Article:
Dredging in Mindi Excavation Pit.

The suction dredge Sandpiper finished work
in the Canal basin at Mindi on December 31.
This work was originally a steam shovel job,
and the lowest shovel had reached a depth
of 41 feet below sea level when the pit was
flooded during the heavy rains and floods of
November, 1909.

Much of the rock was originally overlaid
with earth and mud that interfered consid-
erably with the operation of the steam shovels
in handling the rock. Prior to the flood, it
had been the intention to leave the removal
of those portions of the rock, which were
covered with the largest amount of earth,
to be done by dipper dredges, after the steam
shovels were withdrawn. When the pit was
flooded, advantage was taken of the oppor-
tunity to remove most of the overlying earth
with pipe line dredges. Suction dredges have
been sent into the flooded pit, and 401,511
yards of earth have been removed. Of this
amount, dredge No. 86 removed 181,847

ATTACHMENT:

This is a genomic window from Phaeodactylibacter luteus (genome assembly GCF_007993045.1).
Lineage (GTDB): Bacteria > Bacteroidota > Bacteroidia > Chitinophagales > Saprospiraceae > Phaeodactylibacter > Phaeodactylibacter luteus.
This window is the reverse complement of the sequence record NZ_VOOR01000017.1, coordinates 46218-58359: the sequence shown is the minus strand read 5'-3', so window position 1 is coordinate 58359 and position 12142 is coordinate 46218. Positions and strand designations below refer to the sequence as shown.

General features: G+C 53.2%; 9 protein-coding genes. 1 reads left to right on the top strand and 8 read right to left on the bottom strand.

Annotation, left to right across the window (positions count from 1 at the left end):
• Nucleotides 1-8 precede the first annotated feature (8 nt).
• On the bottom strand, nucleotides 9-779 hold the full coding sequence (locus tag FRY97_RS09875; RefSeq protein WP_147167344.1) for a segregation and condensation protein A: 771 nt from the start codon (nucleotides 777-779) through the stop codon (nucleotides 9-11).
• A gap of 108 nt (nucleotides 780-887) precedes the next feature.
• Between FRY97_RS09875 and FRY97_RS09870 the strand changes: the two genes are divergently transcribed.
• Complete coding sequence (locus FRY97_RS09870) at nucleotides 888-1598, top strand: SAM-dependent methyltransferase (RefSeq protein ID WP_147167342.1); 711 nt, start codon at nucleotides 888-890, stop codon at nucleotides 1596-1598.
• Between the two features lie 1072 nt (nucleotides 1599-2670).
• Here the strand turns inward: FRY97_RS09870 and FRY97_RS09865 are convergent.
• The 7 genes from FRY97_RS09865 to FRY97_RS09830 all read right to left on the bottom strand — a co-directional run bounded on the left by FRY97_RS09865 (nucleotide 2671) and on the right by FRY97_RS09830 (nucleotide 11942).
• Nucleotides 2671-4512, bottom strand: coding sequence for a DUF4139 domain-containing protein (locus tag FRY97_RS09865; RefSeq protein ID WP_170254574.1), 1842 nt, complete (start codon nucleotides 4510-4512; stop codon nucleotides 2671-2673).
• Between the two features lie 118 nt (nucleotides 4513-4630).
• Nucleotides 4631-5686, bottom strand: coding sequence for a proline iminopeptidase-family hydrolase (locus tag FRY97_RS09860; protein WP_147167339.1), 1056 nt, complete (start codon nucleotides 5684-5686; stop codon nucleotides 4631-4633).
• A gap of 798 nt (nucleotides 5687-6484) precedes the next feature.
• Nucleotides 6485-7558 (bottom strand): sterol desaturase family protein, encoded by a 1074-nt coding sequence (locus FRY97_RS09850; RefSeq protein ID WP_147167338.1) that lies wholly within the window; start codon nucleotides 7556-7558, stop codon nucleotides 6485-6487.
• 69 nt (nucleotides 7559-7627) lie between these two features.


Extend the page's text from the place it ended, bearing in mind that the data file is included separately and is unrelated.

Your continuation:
cubic yards from October 24 up to and in-
cluding November 13, and the dredge Sand-
piper, 219,664 cubic yards from November 14
to December 31. There remain now about
510,000 cubic yards of rock to be excavated
by steam shovels. An isolated body of rock,
containing 41.000 cubic yard-, with 200,000
cubic yards of i ntervening and overlying earth ,
has been left to be removed by dredges, after
f he steam shovel work is completed.

A C3p from thp Frpnrh r-ana\ to thp pit will

be closed by an earth and rock dike, with sheet
pile core, after which pumps will be set at
work to unwater the balance. It is expected